Up to this point, the rider may use his reins to steer his horse, but must now drop his reins, letting the horse work on his own. A good cutting horse will immediately be electrified and watch that cow intensely, gathering himself to be able to explode in either direction, usually lowering his head to be at the same level with the cow. The cow is eye to eye with the horse and may pause for an instant, but then the game, the duel of instincts begins. Time and again, the cow tries to return to the herd, only to be stopped repeatedly by the horse and kept isolated. The cows’s great motivation in life, her herd instinct, makes her try to return and launching attempt after attempt to move around the cutting horse. When the cow moves or swerves, etc., the horse is there to block her, and mirrors her every move

During all this, the rider holds the reins in one hand, but they are slack. He must not use the reins to direct the horse, and every time he might pick up his rein hand ever so slightly will result in a 1-point penalty, regardless whether the reins became taut or not.

With his other hand the rider braces himself on the saddle horn, and he will push against it or pull on it according to the horse’s spectacular moves, as the cutting horse at work turns and twists and moves however necessary to block that cow.

A rider may use his legs and spurs to help his horse, as long as he does not touch the horse in front of the cinch, but must not use his reins, or even appear like he did. He also must not try to help or influence his horse by leaning in the direction he anticipates the cow to move.


It is possible to quit working a cow that the cutter considers a poor one, one that is too wild, or too lazy, but the rider of a cutting horse is only allowed to quit a cow if she is either standing still on all four feet, or is turned away from him. In this situation the turnback men come in as helpers, too, offering an opening to a cow that proved to be an undesirable one, so she will turn away from the cutter.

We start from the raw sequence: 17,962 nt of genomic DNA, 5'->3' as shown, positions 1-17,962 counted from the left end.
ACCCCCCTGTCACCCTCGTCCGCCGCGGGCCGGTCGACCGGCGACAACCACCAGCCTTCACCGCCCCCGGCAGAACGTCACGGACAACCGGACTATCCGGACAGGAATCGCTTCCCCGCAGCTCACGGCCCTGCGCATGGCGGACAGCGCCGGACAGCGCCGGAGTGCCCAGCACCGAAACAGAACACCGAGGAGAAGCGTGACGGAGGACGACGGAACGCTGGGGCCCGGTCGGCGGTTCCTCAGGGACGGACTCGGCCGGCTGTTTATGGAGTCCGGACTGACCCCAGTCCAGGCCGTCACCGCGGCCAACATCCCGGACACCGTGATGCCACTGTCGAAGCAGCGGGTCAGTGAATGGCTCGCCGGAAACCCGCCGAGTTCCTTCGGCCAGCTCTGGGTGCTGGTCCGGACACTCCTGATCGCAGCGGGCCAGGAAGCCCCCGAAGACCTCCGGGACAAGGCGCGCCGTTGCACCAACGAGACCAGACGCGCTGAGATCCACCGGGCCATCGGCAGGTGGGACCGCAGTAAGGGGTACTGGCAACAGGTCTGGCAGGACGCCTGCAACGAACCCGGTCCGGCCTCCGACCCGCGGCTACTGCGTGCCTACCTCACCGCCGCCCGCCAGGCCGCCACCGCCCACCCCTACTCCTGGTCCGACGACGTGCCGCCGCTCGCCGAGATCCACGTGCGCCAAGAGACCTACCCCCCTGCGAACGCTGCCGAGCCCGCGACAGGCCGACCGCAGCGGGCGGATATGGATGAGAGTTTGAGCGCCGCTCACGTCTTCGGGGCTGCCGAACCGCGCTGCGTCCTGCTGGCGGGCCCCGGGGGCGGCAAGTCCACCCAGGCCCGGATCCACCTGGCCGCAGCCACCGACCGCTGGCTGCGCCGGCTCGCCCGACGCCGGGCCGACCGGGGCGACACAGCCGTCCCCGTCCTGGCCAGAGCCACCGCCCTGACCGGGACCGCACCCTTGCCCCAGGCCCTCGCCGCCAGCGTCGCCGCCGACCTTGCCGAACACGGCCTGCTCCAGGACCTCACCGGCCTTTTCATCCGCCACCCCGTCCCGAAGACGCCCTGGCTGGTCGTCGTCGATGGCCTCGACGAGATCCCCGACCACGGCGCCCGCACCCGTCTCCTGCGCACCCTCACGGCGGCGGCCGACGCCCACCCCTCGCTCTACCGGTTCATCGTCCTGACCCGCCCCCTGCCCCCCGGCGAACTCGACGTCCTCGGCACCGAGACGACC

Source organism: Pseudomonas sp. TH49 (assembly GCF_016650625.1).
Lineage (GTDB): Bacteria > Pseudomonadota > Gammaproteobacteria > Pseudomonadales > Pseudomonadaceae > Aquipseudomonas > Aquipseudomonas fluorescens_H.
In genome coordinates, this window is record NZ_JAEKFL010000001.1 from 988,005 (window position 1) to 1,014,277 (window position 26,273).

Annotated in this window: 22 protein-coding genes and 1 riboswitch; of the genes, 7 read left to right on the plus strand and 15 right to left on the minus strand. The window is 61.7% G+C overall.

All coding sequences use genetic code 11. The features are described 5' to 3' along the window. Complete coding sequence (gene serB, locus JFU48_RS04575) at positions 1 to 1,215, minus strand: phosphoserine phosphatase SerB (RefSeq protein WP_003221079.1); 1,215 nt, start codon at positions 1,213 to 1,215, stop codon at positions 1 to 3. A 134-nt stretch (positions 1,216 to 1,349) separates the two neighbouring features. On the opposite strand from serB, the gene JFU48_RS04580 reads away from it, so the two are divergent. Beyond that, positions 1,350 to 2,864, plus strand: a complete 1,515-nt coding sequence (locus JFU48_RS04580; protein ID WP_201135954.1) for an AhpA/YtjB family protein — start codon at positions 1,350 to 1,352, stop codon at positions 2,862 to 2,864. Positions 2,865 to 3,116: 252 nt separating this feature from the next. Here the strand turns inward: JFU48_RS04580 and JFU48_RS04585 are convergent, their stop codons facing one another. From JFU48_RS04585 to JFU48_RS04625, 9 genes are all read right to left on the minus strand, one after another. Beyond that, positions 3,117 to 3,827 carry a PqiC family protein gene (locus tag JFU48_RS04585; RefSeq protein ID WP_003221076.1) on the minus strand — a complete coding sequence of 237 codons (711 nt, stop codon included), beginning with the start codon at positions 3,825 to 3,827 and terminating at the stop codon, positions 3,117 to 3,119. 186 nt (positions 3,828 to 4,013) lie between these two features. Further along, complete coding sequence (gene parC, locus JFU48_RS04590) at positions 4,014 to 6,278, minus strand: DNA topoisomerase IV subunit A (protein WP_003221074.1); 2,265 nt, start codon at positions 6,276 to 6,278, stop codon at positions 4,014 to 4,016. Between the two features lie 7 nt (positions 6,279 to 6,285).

The cutter may then go back to the herd to get himself a new cow out to work. There is no limit as to the number of cows he may work, and no minimum, although it would certainly be asking for trouble if he made his cutting horse work only one cow for the entire 2.5 minutes.


Plus points are given for extraordinary work in the center of the arena, when the cow jumps left and right there and the horse outsmarts and outmaneuvers her every time. Should the cow get to the back fence (to the left and right of the herd) that would be a penalty.

The heaviest penalty of 5 points is incurred if the cow makes it clear back to the herd, running by the horse. But a back fence, losing a cow, picking up on the reins are not the only penalties the cutting horse can incur. Whenever the horse is late following a move of the cow - without actually losing her - it is called a loss of working advantage and is penalized one point. Other penalties are charged for biting or kicking the cow, failing to isolate a single cow, shouting at a cow, and in other instances too numerous to be mentioned here.

Judges add or subtract from the seventy points each competitor has at the get go. A horse that has real cow sense, that takes an interest in the work and faces the cow eagerly, that has developed true cutting horse mental skills to out-think the cow and anticipate moves, is the ideal horse. But such a horse must also have incredible athletic abilities. To cut a tough cow is one of the most strenuous activity in equine sports, requiring a horse to be extremely physical.